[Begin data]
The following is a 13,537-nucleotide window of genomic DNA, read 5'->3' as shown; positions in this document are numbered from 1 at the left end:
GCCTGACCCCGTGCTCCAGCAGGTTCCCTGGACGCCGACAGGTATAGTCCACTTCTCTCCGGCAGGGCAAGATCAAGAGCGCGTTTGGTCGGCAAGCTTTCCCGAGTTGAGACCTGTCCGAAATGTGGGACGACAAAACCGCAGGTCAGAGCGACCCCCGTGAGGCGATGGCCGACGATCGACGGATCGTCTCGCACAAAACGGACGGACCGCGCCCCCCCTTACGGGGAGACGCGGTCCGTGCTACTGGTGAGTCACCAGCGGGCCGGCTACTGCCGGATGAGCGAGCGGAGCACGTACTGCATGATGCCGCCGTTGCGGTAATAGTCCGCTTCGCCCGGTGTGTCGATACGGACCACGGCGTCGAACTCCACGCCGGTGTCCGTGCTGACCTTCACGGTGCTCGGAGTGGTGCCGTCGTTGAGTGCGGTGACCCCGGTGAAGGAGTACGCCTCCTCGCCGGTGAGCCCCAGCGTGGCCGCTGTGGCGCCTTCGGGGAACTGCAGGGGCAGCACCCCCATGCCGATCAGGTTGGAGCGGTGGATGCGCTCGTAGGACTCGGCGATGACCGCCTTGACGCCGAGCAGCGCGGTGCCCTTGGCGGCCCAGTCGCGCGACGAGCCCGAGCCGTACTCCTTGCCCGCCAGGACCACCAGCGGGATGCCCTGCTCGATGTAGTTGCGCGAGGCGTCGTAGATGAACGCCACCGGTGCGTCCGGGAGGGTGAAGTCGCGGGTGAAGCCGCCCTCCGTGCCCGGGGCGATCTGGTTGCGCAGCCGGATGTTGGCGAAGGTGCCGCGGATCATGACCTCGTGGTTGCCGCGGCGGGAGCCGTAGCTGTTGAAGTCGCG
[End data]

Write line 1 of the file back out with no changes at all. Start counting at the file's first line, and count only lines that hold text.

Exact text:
The following is a 13,537-nucleotide window of genomic DNA, read 5'->3' as shown; positions in this document are numbered from 1 at the left end: